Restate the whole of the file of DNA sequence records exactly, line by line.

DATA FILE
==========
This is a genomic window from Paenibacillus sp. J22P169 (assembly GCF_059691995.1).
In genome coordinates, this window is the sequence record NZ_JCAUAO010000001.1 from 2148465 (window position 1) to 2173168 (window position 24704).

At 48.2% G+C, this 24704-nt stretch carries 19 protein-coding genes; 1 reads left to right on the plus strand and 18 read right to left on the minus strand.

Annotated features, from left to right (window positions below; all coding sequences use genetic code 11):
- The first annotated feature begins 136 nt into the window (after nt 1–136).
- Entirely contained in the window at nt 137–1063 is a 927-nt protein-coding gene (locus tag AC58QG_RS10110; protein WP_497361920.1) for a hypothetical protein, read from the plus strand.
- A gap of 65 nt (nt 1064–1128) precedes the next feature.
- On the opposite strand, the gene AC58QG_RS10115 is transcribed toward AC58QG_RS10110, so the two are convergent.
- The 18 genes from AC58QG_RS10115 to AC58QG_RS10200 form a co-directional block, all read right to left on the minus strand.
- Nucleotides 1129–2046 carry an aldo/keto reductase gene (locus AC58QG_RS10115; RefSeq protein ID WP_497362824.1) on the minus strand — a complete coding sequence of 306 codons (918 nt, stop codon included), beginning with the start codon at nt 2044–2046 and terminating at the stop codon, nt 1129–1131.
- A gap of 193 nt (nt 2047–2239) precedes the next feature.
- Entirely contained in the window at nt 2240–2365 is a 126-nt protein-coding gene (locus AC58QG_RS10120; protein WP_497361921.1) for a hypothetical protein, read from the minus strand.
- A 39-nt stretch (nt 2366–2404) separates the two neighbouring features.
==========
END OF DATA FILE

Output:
This is a genomic window from Paenibacillus sp. J22P169 (assembly GCF_059691995.1).
In genome coordinates, this window is the sequence record NZ_JCAUAO010000001.1 from 2148465 (window position 1) to 2173168 (window position 24704).

At 48.2% G+C, this 24704-nt stretch carries 19 protein-coding genes; 1 reads left to right on the plus strand and 18 read right to left on the minus strand.

Annotated features, from left to right (window positions below; all coding sequences use genetic code 11):
- The first annotated feature begins 136 nt into the window (after nt 1–136).
- Entirely contained in the window at nt 137–1063 is a 927-nt protein-coding gene (locus tag AC58QG_RS10110; protein WP_497361920.1) for a hypothetical protein, read from the plus strand.
- A gap of 65 nt (nt 1064–1128) precedes the next feature.
- On the opposite strand, the gene AC58QG_RS10115 is transcribed toward AC58QG_RS10110, so the two are convergent.
- The 18 genes from AC58QG_RS10115 to AC58QG_RS10200 form a co-directional block, all read right to left on the minus strand.
- Nucleotides 1129–2046 carry an aldo/keto reductase gene (locus AC58QG_RS10115; RefSeq protein ID WP_497362824.1) on the minus strand — a complete coding sequence of 306 codons (918 nt, stop codon included), beginning with the start codon at nt 2044–2046 and terminating at the stop codon, nt 1129–1131.
- A gap of 193 nt (nt 2047–2239) precedes the next feature.
- Entirely contained in the window at nt 2240–2365 is a 126-nt protein-coding gene (locus AC58QG_RS10120; protein WP_497361921.1) for a hypothetical protein, read from the minus strand.
- A 39-nt stretch (nt 2366–2404) separates the two neighbouring features.